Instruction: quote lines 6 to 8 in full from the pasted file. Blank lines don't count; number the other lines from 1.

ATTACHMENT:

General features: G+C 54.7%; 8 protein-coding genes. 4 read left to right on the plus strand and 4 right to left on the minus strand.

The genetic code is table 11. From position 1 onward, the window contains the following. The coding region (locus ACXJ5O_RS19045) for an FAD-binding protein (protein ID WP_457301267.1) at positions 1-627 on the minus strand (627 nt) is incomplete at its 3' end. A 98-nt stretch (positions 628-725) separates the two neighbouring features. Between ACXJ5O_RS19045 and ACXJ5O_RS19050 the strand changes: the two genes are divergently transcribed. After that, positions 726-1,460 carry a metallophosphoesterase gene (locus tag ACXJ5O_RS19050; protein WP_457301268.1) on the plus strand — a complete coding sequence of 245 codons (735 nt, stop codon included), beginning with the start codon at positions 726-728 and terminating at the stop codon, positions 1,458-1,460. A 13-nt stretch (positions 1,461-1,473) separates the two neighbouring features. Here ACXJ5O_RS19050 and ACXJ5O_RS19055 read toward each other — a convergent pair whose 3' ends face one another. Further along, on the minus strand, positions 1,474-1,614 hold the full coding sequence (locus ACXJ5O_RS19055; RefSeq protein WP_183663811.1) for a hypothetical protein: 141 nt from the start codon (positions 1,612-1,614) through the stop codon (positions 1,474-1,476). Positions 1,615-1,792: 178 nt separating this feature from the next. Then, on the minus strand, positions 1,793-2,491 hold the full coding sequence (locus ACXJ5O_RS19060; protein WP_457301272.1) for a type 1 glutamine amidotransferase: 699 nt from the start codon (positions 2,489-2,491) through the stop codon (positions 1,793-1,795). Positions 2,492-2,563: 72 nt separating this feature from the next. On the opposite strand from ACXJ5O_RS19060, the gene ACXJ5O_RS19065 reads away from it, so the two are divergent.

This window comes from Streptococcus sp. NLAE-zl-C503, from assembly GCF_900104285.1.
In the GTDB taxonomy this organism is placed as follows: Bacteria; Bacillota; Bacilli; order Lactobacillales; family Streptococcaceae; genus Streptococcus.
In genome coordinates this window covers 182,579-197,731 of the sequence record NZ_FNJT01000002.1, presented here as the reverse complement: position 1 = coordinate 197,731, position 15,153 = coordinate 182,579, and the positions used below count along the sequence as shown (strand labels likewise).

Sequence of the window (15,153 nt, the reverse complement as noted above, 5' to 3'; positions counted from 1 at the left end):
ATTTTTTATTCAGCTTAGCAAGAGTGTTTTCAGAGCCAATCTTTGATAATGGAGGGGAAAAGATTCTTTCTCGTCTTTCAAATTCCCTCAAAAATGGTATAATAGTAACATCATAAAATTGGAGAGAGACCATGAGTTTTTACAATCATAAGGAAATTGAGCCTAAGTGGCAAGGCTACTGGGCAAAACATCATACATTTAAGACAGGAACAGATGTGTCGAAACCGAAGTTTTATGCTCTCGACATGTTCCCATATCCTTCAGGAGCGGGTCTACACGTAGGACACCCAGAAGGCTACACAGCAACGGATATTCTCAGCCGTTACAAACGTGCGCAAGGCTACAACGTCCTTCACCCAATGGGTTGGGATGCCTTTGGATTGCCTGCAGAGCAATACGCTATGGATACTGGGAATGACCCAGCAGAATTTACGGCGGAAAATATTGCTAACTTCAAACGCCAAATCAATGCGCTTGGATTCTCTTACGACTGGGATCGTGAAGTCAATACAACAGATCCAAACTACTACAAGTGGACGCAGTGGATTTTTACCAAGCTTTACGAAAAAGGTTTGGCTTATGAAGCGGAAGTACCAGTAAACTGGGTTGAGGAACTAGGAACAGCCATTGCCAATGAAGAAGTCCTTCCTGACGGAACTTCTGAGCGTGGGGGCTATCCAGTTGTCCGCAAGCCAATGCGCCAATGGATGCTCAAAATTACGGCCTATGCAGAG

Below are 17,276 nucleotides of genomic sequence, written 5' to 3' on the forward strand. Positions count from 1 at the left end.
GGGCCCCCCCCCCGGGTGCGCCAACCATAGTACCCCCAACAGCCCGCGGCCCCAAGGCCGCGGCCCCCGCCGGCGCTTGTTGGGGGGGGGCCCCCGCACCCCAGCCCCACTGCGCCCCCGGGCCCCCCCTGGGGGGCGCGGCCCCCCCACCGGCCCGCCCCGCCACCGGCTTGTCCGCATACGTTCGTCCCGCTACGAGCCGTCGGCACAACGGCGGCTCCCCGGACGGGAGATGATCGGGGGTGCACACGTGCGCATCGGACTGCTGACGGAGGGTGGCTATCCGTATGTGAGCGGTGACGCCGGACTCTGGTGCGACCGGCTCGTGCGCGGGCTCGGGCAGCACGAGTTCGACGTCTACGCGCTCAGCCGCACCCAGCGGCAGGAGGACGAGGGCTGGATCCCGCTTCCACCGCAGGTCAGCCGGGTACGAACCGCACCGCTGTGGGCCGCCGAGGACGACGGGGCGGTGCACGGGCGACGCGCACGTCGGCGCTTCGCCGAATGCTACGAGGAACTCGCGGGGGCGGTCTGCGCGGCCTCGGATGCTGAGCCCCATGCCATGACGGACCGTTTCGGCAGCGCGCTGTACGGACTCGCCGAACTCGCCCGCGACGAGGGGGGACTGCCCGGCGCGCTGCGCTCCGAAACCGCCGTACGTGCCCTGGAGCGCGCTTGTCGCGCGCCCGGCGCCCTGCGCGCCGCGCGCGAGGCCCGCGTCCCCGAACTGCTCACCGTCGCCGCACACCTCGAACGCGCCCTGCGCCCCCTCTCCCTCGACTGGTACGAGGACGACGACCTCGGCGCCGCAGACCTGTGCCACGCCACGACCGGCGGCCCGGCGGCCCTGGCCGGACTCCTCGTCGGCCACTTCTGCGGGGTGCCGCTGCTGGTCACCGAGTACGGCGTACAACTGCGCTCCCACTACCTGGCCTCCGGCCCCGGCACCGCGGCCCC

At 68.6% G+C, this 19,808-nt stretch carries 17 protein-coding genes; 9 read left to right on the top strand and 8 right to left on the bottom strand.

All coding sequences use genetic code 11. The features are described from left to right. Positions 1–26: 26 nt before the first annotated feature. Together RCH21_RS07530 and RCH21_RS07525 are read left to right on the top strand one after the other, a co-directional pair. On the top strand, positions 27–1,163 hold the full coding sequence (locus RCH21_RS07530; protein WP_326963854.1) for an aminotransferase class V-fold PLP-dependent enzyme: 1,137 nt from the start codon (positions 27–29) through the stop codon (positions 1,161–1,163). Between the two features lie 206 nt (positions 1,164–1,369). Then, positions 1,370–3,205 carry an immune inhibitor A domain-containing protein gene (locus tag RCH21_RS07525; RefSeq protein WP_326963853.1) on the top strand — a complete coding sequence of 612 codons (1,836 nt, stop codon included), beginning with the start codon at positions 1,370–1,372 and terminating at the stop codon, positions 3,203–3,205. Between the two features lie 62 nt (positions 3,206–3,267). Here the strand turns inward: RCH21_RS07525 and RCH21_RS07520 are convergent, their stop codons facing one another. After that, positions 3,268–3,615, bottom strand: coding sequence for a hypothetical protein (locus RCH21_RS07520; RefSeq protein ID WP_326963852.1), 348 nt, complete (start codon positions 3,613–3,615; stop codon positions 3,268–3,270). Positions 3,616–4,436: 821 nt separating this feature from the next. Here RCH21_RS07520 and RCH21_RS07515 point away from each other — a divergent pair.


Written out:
Sequence of the window (15,153 nt, the reverse complement as noted above, 5' to 3'; positions counted from 1 at the left end):
ATTTTTTATTCAGCTTAGCAAGAGTGTTTTCAGAGCCAATCTTTGATAATGGAGGGGAAAAGATTCTTTCTCGTCTTTCAAATTCCCTCAAAAATGGTATAATAGTAACATCATAAAATTGGAGAGAGACCATGAGTTTTTACAATCATAAGGAAATTGAGCCTAAGTGGCAAGGCTACTGGGCAAAACATCATACATTTAAGACAGGAACAGATGTGTCGAAACCGAAGTTTTATGCTCTCGACATGTTCCCATATCCTTCAGGAGCGGGTCTACACGTAGGACACCCAGAAGGCTACACAGCAACGGATATTCTCAGCCGTTACAAACGTGCGCAAGGCTACAACGTCCTTCACCCAATGGGTTGGGATGCCTTTGGATTGCCTGCAGAGCAATACGCTATGGATACTGGGAATGACCCAGCAGAATTTACGGCGGAAAATATTGCTAACTTCAAACGCCAAATCAATGCGCTTGGATTCTCTTACGACTGGGATCGTGAAGTCAATACAACAGATCCAAACTACTACAAGTGGACGCAGTGGATTTTTACCAAGCTTTACGAAAAAGGTTTGGCTTATGAAGCGGAAGTACCAGTAAACTGGGTTGAGGAACTAGGAACAGCCATTGCCAATGAAGAAGTCCTTCCTGACGGAACTTCTGAGCGTGGGGGCTATCCAGTTGTCCGCAAGCCAATGCGCCAATGGATGCTCAAAATTACGGCCTATGCAGAG

Below are 17,276 nucleotides of genomic sequence, written 5' to 3' on the forward strand. Positions count from 1 at the left end.